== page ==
Back to the city is a Johannesburg institution, a hip hop festival celebrating urban music and street culture in one of the world’s most notorious cities. The humble beginnings of back to the city, run parallel to the story of hip hop in SA, and intersect with the revival of the inner city. The festival began as an educational summit for artists offering knowledge exchange and workshops from established artists within the industry. The first year had approximately 3500 attendees.
This Freedom Day, Back To the City saw some 25000 attendees and celebrated a decade in the game of pioneering inner city festivals and putting hip hop at centre stage regardless of the reservations or obstacles experienced. This year saw AKA and Riky Rick drop out of the show and there were instances where the sound on the main stage was plagued by problems with microphones and such but the show went on and the crowd was in the presence of the nation’s most loved lyricists including Kwesta whose Ngud’ had thousands and thousands of people with their hands up and bodies gyrating. While Reason’s Yipikayay remix was a stellar collaboration with a gang of rappers going in on PH’s bombastic, playful beat and Reason himself reflecting on his own journey with Back to the City, having performed at the festival each year since it’s inception.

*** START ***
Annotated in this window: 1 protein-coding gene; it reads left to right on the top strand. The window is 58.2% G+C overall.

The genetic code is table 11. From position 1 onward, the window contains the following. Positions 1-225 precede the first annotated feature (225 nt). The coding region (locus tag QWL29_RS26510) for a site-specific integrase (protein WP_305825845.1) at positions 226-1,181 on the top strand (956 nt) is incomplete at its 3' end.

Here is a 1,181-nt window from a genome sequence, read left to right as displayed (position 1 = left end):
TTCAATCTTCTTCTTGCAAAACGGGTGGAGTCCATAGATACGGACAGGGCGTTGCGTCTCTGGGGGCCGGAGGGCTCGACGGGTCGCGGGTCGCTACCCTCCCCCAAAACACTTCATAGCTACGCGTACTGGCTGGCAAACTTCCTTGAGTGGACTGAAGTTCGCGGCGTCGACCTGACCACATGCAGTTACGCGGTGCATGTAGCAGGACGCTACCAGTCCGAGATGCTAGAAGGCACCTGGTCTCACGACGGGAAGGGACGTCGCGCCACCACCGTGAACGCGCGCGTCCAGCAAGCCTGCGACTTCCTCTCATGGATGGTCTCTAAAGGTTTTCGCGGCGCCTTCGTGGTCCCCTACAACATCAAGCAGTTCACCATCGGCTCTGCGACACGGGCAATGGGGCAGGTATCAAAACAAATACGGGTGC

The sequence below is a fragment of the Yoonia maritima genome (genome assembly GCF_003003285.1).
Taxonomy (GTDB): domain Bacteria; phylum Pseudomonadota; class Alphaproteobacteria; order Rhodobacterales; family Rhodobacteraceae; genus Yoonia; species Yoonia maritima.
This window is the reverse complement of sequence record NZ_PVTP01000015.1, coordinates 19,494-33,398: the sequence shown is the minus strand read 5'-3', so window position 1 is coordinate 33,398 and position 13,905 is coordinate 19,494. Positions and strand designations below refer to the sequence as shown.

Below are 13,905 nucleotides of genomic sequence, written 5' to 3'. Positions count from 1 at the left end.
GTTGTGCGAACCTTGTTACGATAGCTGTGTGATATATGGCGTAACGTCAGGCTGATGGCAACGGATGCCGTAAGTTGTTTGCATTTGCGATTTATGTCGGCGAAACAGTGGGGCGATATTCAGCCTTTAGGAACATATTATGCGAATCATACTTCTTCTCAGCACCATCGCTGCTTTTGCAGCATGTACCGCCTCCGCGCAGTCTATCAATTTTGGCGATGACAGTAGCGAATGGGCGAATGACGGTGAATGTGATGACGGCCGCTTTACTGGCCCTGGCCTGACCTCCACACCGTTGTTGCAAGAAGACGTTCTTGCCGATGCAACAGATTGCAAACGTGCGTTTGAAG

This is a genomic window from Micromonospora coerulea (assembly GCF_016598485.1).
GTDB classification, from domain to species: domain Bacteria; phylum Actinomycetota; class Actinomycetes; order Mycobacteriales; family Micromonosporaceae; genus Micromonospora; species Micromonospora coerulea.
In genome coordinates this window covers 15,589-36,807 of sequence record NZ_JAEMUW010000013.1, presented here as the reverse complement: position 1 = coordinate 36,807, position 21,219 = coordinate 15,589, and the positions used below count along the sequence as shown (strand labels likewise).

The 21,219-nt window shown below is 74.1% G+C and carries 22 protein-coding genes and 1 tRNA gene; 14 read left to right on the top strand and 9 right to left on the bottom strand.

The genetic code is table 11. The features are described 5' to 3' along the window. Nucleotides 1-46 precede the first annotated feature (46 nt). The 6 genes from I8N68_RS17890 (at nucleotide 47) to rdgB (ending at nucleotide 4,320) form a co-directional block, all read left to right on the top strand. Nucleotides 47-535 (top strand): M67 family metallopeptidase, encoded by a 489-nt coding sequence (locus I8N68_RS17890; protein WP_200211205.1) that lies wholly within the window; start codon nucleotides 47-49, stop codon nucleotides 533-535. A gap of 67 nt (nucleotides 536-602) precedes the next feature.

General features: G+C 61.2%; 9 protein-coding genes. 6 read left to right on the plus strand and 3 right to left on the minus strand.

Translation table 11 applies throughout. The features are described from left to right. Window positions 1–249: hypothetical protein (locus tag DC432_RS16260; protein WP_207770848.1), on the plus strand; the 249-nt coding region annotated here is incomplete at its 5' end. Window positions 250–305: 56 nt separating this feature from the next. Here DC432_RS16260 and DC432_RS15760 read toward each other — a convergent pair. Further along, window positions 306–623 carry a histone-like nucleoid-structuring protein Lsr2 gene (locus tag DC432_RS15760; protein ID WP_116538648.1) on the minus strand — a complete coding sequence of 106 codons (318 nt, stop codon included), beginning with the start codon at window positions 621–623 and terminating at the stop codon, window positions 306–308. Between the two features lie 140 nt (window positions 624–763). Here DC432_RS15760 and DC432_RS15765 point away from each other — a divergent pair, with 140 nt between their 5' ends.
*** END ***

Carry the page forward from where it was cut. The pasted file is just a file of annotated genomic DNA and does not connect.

The main stage was surprised by a performance from Nasty C. The teenager has the game in frenzy, and his performance was composed and crisp highlighting his wordplay and execution, revealing a talent beyond his 19 years. The festival itself offered so much entertainment for hip hop fans and likers of music; the Sprite stage and the Powerplay stage hosted band and dance battles respectively, with performers competing for cash prizes of up 30 stacks. It is beautiful to see the urban performing arts appreciated and rewarded, a sure sign of a growing entertainment industry.
I saw some amazing things at Back To the City, from stumbling upon beautiful vocals and instrumentals from Melo B Jones’ band Regina, to young dancers sharing their talent and passion with youthful vigour and confidence. Not forgetting the wonderful energy backstage; the competitive nature of hip hop sometimes overshadows that the industry is a community of creatives, and in terms of urban music and culture they all descended on Mary Fitzgerald Square to perform on hip hop’s biggest stage and enjoy the 10 years of the continent’s biggest hip hop festival. A momentous and enriching occasion.
Checkout some street style snaps from the event below.